So basically I misread the motor curves spreadsheet that I posted earlier in this blog. I believed that the motors would run at 15A usually, however, little did I know that this was at the most efficient running of the motors. As we all know, life is far less than peak efficiency and so it was more likely that the motor would run at 50A at times. So long story short, RTFM. Read the datasheets veeeerrrry carefully.
Second part which pretty much illegitimises the first part. Forums are a spectacular place, especially engineering forums. Odds are there's always someone who has done what you're doing and can help you a great deal. That being said, there are also a lot of unhelpful people who make relatively meaningless posts. Nonetheless, it's still very important to carefully and fully read any threads that you may be looking at or that may be related to your project. This was the case for the datasheet. It is contained within a robotics forum, and only the first post. The posts later in that thread, which I neglected to read until my first H Bridge had gone up in smoke, discussed the unlikeliness of much of the data that the motor curves showed. It showed that the motor peaks at 150A which is a HUGE amount of current. I eventually proved this illegitimacy to be true, as will come in a later blog post, but the reality is that the current drawn is far less than that.
In addition to reading through datasheets and forums, it's also a good idea to use your own judgement most of the time. For one, the fuses on the stock power wheels batteries where 30A. That alone should tell me that even the stall current (peak current) would be less than that. And two, 150A running through the stock 14AWG wire would definitely start melting some things. Considering that this is a children's toy, these dangerous conditions and amounts of current should have thrown up a read flag in my head, telling my that these were unlikely. All in all, it's a good idea to make sure that your research is thorough so you don't make stupid mistakes like I do.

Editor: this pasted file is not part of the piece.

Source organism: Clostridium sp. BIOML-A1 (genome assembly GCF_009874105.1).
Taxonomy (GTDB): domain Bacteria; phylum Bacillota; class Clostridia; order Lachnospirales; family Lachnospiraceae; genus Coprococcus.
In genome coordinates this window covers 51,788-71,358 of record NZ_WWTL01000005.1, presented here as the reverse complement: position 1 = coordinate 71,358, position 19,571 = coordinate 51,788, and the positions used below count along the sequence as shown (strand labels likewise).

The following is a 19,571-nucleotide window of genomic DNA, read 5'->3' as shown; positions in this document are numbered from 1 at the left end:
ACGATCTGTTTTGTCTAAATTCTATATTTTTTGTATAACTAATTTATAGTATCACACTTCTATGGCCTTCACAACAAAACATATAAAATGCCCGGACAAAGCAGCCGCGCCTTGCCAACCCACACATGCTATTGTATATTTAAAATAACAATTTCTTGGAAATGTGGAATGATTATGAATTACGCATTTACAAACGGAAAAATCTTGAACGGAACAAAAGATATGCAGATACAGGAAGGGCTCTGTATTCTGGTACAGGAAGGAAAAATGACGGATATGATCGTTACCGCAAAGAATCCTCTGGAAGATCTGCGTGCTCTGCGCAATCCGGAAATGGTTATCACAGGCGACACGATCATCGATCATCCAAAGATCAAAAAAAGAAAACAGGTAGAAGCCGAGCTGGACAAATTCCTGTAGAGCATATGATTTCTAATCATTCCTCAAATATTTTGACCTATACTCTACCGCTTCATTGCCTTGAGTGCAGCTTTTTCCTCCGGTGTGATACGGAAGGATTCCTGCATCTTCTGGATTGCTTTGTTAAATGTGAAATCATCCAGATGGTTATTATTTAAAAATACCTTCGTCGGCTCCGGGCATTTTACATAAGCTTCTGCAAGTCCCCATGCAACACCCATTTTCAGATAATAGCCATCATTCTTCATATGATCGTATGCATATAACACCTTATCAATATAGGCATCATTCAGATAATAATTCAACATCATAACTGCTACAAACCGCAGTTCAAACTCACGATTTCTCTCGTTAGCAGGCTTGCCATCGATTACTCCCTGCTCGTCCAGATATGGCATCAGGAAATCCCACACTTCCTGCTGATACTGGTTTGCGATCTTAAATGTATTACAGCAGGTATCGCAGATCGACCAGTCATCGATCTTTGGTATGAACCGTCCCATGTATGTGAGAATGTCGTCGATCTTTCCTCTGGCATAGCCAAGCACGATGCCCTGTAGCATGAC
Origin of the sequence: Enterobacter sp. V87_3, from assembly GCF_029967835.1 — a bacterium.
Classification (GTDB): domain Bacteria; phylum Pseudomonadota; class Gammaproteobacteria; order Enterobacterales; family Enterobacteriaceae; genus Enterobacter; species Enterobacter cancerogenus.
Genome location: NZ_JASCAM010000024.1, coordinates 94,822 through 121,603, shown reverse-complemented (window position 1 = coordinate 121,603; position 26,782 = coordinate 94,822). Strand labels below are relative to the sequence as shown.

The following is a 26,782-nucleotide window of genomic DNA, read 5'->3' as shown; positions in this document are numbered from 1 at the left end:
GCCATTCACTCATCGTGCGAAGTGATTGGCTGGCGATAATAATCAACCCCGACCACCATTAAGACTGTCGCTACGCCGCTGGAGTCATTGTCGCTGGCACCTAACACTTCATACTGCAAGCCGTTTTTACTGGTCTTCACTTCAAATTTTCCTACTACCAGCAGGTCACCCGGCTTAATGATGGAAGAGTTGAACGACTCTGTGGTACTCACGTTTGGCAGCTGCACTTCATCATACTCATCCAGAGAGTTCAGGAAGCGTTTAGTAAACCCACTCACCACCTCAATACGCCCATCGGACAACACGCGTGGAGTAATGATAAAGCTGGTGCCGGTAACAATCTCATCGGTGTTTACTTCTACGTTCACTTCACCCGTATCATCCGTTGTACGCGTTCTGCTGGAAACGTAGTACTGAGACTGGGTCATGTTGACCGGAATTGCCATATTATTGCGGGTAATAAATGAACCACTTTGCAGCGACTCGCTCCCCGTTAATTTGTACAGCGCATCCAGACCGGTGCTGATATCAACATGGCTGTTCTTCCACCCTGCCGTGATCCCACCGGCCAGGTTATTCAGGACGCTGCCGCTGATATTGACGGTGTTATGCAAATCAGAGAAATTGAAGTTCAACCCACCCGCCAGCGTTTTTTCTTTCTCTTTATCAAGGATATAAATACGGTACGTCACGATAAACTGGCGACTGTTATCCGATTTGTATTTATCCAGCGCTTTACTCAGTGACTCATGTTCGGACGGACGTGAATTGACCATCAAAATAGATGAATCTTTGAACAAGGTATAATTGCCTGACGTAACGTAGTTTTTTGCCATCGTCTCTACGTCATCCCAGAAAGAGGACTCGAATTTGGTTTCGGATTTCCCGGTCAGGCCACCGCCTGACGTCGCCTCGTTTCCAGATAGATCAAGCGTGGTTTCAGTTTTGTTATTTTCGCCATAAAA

As for soldering, my circuit board is ugly, as most of you can see. I used a knife to widen the holes so I could fit in a bigger gauge wire, in addition to an overall poor job of soldering with an old and very worn down iron. A good soldering job takes time and a lot of practice. Beautiful solder joints also show professionalism. Since I am not qualified to show a soldering tutorial by any means, I'll just post a link to a very nice tutorial by the people over at sparkfun. http://www.sparkfun.com/tutorials
They have a nice soldering tutorial in the bite sized primers section, in addition to many other good tutorials on basic electronics knowledge. And now that I've gone over more of my faults as an electrical engineer, it's time to go study for a test.